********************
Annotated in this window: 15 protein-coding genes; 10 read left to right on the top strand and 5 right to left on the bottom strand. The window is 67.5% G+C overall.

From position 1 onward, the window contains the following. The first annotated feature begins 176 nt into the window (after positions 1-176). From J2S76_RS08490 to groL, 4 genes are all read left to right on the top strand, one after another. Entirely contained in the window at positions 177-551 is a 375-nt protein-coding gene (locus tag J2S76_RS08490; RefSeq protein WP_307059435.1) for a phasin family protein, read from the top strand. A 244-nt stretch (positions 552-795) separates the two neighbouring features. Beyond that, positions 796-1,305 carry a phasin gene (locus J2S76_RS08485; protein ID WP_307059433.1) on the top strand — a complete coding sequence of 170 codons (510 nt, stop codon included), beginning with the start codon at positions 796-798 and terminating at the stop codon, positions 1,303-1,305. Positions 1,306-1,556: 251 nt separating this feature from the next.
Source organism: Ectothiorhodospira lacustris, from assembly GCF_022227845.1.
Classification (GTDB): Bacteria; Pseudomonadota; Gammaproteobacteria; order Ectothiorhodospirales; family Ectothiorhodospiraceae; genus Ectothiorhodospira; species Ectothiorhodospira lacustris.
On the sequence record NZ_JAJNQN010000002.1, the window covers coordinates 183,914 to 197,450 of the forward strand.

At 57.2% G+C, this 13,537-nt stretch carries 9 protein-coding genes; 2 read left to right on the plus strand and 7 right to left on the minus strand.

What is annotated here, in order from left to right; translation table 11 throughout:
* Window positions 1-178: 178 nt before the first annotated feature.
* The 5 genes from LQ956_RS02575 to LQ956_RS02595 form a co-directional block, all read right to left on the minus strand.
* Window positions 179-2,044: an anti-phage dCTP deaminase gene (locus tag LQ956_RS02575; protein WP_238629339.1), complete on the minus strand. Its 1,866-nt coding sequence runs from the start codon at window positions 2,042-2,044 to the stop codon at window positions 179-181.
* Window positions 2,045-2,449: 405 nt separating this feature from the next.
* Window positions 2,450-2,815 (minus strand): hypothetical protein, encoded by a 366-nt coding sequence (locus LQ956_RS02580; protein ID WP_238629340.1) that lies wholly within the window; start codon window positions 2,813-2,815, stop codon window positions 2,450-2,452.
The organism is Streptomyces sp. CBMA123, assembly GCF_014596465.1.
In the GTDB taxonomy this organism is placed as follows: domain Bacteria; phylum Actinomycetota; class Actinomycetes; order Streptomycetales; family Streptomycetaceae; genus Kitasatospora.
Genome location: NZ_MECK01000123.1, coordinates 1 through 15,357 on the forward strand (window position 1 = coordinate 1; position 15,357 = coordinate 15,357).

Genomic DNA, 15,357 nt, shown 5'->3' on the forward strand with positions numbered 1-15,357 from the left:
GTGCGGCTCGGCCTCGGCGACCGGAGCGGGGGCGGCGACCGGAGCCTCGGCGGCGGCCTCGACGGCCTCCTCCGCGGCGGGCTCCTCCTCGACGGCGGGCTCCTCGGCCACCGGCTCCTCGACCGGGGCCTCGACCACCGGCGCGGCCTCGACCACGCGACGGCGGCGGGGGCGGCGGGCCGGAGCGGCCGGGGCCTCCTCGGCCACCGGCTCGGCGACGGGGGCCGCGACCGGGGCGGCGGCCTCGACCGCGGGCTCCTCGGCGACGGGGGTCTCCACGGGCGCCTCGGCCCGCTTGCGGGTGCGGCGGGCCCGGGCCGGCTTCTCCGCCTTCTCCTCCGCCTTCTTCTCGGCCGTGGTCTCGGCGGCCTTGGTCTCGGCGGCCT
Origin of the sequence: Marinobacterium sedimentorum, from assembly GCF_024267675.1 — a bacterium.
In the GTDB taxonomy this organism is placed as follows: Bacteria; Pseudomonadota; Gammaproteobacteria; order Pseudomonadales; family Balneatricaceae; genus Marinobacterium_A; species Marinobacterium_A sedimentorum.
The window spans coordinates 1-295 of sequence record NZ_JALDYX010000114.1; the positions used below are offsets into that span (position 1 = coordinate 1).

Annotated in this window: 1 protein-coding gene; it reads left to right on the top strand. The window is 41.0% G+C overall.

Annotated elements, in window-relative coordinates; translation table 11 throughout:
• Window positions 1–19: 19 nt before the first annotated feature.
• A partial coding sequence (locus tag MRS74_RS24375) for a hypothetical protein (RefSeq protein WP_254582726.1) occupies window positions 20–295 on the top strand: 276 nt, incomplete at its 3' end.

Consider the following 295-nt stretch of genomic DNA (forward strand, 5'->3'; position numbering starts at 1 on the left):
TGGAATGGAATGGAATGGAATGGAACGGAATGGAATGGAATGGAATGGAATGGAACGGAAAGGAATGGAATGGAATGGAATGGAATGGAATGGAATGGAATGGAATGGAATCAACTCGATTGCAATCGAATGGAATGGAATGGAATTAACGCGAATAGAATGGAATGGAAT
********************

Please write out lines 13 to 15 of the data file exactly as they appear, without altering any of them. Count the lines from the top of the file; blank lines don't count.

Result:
The organism is Streptomyces sp. CBMA123, assembly GCF_014596465.1.
In the GTDB taxonomy this organism is placed as follows: domain Bacteria; phylum Actinomycetota; class Actinomycetes; order Streptomycetales; family Streptomycetaceae; genus Kitasatospora.
Genome location: NZ_MECK01000123.1, coordinates 1 through 15,357 on the forward strand (window position 1 = coordinate 1; position 15,357 = coordinate 15,357).